Following up on this post, I’ll weigh in with my own take on the federal NDP’s leadership review – based primarily on the question of what Tom Mulcair seems to have taken away from the 2015 federal election, and how it will position the party in the ye… . . . → Read More: Accidental Deliberations: On performance reviews
I’ve written previously about my view as to how NDP members should approach the review of Thomas Mulcair’s leadership at the upcoming federal convention. And in the face of a blizzard of commentary which does little but to echo knee-jerk election post-… . . . → Read More: Accidental Deliberations: On evaluations
I’ve posted before about the NDP’s strong progressive stance since the October election – which looks to be a positive move in terms of principles and politics alike. But there’s also a great deal of work to be done on the party side. And I’ll su… . . . → Read More: Accidental Deliberations: On rebuilding steps
Let’s continue this line of thought about the federal NDP’s most recent election campaign with my slight twist on one of the more familiar questions which has faced the party (in various forms) over a period of decades.I’ll start by drawing a distincti… . . . → Read More: Accidental Deliberations: Movements and moments
There are plenty of questions which the NDP is rightly asking in the wake of this fall’s federal election results. But Susan Delacourt is uncharacteristically far off base in her view as to what the main question is. By way of contrast, the question of… . . . → Read More: Accidental Deliberations: On purposes
For those wondering, I’m indeed following up on these posts and working my way through some of the factors in the NDP’s federal election result. (For more on the subject, see the latest from Lawrence Martin, and Desmond Cole talking to Cheri DiNovo.)I’… . . . → Read More: Accidental Deliberations: On balancing acts
Assorted content for your weekend reading.- Karen Brettel and David Rohde discuss how the cult of shareholder value is destroying the concept of corporations actually making anything useful. And Deirdre Hipwell writes that the financial-sector workers … . . . → Read More: Accidental Deliberations: Saturday Morning Links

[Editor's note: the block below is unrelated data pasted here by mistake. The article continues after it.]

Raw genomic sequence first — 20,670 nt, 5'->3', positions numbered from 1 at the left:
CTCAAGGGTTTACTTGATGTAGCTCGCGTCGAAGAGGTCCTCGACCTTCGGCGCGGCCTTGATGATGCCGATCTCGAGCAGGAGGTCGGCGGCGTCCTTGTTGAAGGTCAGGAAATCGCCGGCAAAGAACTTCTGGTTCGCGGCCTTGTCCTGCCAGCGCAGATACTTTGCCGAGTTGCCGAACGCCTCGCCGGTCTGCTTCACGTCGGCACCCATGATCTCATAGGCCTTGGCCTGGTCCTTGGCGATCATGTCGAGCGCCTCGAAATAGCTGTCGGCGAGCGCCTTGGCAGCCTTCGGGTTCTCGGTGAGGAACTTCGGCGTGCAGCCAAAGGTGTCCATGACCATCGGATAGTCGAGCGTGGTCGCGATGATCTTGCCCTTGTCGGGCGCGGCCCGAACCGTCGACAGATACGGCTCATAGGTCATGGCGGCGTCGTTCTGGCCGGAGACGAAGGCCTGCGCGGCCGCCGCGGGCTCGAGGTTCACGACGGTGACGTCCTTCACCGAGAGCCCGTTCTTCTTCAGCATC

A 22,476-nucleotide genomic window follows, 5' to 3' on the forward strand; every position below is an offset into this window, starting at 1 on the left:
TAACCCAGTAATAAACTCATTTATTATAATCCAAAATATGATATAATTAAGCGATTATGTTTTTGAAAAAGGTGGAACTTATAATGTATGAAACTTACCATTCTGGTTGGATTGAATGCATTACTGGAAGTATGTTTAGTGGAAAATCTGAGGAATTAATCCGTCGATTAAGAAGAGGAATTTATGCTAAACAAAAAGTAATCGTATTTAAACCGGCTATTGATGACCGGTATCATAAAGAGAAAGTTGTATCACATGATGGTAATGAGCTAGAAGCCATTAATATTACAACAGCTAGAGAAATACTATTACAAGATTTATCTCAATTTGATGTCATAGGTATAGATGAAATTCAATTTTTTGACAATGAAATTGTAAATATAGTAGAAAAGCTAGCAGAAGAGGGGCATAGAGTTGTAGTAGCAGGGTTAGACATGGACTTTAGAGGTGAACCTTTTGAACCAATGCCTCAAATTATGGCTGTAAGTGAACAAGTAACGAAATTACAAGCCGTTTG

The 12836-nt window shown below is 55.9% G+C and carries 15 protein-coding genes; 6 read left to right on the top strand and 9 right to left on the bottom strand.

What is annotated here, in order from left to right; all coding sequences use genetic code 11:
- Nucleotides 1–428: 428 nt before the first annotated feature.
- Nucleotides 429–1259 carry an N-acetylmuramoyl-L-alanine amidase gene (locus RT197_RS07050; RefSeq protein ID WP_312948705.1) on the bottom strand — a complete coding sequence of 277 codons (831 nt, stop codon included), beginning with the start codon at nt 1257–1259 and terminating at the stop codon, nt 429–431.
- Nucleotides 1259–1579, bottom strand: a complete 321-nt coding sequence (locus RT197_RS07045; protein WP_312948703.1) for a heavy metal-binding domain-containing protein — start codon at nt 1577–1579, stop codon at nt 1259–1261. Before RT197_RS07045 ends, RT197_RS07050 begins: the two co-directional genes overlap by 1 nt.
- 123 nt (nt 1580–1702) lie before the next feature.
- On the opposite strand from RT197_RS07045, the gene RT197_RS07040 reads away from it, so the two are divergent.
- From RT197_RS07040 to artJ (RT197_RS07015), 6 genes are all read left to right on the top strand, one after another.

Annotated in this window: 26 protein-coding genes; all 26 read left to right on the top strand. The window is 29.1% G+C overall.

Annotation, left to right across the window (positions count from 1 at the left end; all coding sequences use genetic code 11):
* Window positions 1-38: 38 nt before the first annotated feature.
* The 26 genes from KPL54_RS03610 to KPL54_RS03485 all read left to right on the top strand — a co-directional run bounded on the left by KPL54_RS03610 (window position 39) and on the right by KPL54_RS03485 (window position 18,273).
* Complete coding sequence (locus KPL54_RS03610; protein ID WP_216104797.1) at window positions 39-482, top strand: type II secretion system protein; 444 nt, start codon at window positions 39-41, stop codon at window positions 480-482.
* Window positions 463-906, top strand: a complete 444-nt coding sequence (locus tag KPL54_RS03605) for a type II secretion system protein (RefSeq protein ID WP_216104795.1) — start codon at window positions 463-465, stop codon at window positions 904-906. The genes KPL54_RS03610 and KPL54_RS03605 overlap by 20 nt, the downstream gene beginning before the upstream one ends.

Here, on the opportunity posed by the change in Canada’s federal government – as well as the risks involved in letting the moment pass without an activist push for meaningful change.
For further reading…– Nora Loreto makes much the same point with a particular focus on Canada’s labour movement.– Susan Delacourt notes that Justin Trudeau . . . → Read More: Accidental Deliberations: New column day
Daniel Schwartz reports on the final vote count from last month’s federal election. And given the record vote total and unusually high turnout based on the percentage of eligible voters, it’s particularly worth noting what’s changed since previous, lower-turnout elections.
Since 2011, the Conservatives eliminated the per-vote subsidy, which provided political parties with a direct . . . → Read More: Accidental Deliberations: On turnout
I’ve previously criticized the attempts of outside commentators to push Thomas Mulcair out the door as NDP leader. By the same token, though, I’ll note that it’s equally inappropriate to try to immediately declare that there won’t be any review of Mulcair’s leadership before the next federal election – which seems to be the spin . . . → Read More: Accidental Deliberations: On open questions
The post-mortems on the NDP’s federal election campaign continue to roll in. And it’s particularly a plus to see that there will be a systematic effort within the party itself to review the choices which led to the election results – both for better and for worse.
In the meantime, I’ll continue pointing out my . . . → Read More: Accidental Deliberations: On definitions
This and that for your Thursday reading.
– Jim Stanford examines what Canada’s federal election says about our attitudes toward economic choices: (P)rogressives need to advance our own economic agenda, to fill the vacuum left by the failure of the Conservative vision. The modest infrastructure spending and small, temporary deficits that form the centerpiece of . . . → Read More: Accidental Deliberations: Thursday Morning Links
This and that for your Sunday reading.
– Lana Payne surveys some of the glaring warning signs about the Trans-Pacific Partnership for anybody who thinks a government’s job is to further the interests of citizens rather than corporations: These deals are no longer about free trade. Rather, as I pointed out in my last column, . . . → Read More: Accidental Deliberations: Sunday Morning Links